In Journal of neural engineering ; h5-index 52.0
MOTIVATION : Electroencephalography (EEG) recorded during Transcranial Alternating Current Simulation (tACS) is highly desirable in order to investigate brain dynamics during stimulation, but is corrupted by large amplitude stimulation artefacts. Artefact removal algorithms have been presented previously, but with substantial debates on their performance, utility, and the presence of any residual artefacts. This paper investigates whether machine learning can be used to validate artefact removal algorithms. The postulation is that residual artefacts in the EEG after cleaning would be independent of the experiment performed, making it impossible to differentiate between different parts of an EEG+tACS experiment, or between different behavioural tasks performed.
METHODS : Ten participates undertook two tasks (nBack and backwards digital recall) during simultaneous EEG+tACS, exercising different aspects of working memory. Stimulation during no task and sham conditions were also performed. A previously reported tACS artefact removal algorithm from our group was used to clean the EEG and a Linear Discriminant Analysis was trained on the cleaned EEG to differentiate different parts of the experiment.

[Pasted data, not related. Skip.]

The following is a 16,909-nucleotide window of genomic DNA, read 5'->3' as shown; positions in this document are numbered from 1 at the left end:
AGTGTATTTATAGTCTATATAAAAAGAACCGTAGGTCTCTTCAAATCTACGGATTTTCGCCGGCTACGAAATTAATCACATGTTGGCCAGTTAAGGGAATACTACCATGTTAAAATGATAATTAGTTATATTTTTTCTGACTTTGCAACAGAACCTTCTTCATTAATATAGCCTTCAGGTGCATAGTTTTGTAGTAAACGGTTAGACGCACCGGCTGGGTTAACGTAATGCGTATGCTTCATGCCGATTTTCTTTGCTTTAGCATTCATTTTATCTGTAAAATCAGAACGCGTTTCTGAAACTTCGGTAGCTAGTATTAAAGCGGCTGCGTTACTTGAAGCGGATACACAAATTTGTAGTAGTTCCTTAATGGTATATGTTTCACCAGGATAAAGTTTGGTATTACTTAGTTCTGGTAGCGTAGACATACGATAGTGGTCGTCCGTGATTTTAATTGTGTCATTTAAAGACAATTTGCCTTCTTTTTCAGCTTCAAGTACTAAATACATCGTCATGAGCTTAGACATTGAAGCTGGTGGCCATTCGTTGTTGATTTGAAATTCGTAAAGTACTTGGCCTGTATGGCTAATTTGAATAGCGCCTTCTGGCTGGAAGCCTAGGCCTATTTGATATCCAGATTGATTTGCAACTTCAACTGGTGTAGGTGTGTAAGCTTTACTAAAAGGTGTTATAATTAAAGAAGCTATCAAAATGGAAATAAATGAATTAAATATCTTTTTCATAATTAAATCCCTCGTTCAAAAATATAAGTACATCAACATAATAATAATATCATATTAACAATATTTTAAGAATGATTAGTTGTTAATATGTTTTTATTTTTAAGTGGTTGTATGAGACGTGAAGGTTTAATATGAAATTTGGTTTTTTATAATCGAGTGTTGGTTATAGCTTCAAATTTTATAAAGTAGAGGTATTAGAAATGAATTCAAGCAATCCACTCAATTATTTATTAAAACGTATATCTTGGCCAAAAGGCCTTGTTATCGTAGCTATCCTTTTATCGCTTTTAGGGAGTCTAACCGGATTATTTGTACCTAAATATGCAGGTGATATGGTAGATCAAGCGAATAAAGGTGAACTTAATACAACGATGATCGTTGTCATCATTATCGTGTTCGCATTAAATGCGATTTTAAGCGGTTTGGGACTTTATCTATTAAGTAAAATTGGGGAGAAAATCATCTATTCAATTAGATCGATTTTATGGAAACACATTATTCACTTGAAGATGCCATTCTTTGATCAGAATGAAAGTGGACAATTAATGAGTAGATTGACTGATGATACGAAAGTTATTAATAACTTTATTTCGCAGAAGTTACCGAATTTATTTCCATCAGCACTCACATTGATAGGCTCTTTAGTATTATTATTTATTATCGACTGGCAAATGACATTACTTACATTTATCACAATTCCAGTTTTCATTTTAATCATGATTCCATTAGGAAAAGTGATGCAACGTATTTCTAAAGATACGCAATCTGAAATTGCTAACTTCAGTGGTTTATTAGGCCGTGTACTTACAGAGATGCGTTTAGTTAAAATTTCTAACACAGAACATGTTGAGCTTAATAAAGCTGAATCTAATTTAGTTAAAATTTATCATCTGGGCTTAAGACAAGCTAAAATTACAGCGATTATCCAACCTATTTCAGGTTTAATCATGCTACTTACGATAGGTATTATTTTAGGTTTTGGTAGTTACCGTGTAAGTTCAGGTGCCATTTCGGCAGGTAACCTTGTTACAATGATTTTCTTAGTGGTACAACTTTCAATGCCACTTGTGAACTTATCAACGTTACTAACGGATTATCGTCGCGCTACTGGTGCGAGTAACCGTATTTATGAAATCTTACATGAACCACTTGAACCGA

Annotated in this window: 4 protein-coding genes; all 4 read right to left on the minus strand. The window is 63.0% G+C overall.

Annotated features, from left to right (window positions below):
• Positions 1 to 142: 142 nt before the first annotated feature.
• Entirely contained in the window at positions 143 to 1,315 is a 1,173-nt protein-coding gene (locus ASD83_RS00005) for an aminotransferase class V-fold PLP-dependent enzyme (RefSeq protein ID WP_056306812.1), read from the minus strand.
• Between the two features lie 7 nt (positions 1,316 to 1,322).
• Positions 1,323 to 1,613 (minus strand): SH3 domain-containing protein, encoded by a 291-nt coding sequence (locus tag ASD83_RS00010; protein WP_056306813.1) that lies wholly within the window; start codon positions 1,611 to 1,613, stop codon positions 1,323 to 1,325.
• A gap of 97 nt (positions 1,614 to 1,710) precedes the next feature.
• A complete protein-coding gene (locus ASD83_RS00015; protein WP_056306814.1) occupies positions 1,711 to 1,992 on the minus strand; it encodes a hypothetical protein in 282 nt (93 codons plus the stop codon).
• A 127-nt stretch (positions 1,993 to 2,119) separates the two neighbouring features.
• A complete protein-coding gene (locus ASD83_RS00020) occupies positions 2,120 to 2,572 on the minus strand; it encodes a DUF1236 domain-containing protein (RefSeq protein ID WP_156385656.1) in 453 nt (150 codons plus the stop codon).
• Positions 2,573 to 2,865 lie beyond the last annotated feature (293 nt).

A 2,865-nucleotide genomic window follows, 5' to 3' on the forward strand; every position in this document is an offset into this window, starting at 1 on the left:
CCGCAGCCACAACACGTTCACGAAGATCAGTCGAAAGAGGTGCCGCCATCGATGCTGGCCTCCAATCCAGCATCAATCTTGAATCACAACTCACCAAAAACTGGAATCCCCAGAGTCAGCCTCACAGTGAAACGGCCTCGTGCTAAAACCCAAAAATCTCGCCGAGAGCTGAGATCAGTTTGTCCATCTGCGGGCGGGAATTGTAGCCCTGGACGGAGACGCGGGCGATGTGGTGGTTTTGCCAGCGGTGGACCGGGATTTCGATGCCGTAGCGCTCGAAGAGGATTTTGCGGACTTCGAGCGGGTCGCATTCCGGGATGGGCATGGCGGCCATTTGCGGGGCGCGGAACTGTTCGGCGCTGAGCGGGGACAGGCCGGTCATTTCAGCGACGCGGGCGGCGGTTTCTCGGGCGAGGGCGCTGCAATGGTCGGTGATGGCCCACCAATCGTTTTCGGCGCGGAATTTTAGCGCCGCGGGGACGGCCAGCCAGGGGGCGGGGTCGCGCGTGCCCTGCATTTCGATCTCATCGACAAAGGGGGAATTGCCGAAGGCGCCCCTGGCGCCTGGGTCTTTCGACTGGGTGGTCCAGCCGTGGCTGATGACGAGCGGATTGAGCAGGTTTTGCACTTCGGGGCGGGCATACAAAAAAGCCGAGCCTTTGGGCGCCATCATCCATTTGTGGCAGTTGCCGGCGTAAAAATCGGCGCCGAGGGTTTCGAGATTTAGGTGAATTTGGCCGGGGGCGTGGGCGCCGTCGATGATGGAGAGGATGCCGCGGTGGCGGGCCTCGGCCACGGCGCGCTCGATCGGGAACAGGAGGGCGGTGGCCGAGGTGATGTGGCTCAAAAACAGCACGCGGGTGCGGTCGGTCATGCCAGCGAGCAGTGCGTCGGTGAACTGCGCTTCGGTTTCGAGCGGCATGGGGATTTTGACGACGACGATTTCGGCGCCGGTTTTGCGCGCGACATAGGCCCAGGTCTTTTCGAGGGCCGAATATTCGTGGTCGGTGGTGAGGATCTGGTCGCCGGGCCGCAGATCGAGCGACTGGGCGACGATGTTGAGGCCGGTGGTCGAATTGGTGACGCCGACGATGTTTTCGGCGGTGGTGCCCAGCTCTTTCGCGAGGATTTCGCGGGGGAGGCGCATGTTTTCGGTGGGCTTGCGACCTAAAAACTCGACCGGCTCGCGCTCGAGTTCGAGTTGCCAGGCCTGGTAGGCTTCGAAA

RESULTS : Baseline, baseline during tACS, working memory task without tACS, and working memory task with tACS data segments could be differentiated with accuracies ranging from 65-94%, far exceeding chance levels. EEG from the nBack and backwards digital recall tasks could be separated during stimulation, with an accuracy exceeding 72%. If residual tACS artefacts remained after the EEG cleaning these did not dominate the classification process.
SIGNIFICANCE : This helps in building confidence that true EEG information is present after artefact removal. Our methodology presents a new approach to validating tACS artefact removal approaches.
Kohli Siddharth, Casson Alexander J
Artefact removal, EEG, tACS